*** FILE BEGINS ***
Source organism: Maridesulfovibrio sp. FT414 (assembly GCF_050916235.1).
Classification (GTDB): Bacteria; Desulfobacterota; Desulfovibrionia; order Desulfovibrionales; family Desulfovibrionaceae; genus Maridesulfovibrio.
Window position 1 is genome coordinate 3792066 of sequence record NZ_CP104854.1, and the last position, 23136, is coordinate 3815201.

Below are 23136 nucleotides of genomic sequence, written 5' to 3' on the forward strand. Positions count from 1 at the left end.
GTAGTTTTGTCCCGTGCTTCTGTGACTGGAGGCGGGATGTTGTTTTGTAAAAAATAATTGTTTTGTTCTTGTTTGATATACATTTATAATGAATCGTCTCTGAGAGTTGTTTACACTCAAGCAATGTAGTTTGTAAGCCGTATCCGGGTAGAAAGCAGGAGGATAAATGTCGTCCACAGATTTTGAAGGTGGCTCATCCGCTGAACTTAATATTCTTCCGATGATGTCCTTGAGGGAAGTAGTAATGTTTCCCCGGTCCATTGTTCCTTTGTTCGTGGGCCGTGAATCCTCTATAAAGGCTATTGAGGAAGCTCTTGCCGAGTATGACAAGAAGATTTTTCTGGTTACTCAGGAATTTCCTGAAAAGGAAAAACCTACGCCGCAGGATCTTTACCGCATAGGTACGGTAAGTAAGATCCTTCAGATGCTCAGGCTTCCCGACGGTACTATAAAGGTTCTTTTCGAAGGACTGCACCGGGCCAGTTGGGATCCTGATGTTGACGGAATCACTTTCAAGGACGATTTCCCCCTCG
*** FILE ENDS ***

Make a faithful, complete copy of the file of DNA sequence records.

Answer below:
Source organism: Maridesulfovibrio sp. FT414 (assembly GCF_050916235.1).
Classification (GTDB): Bacteria; Desulfobacterota; Desulfovibrionia; order Desulfovibrionales; family Desulfovibrionaceae; genus Maridesulfovibrio.
Window position 1 is genome coordinate 3792066 of sequence record NZ_CP104854.1, and the last position, 23136, is coordinate 3815201.

Below are 23136 nucleotides of genomic sequence, written 5' to 3' on the forward strand. Positions count from 1 at the left end.
GTAGTTTTGTCCCGTGCTTCTGTGACTGGAGGCGGGATGTTGTTTTGTAAAAAATAATTGTTTTGTTCTTGTTTGATATACATTTATAATGAATCGTCTCTGAGAGTTGTTTACACTCAAGCAATGTAGTTTGTAAGCCGTATCCGGGTAGAAAGCAGGAGGATAAATGTCGTCCACAGATTTTGAAGGTGGCTCATCCGCTGAACTTAATATTCTTCCGATGATGTCCTTGAGGGAAGTAGTAATGTTTCCCCGGTCCATTGTTCCTTTGTTCGTGGGCCGTGAATCCTCTATAAAGGCTATTGAGGAAGCTCTTGCCGAGTATGACAAGAAGATTTTTCTGGTTACTCAGGAATTTCCTGAAAAGGAAAAACCTACGCCGCAGGATCTTTACCGCATAGGTACGGTAAGTAAGATCCTTCAGATGCTCAGGCTTCCCGACGGTACTATAAAGGTTCTTTTCGAAGGACTGCACCGGGCCAGTTGGGATCCTGATGTTGACGGAATCACTTTCAAGGACGATTTCCCCCTCG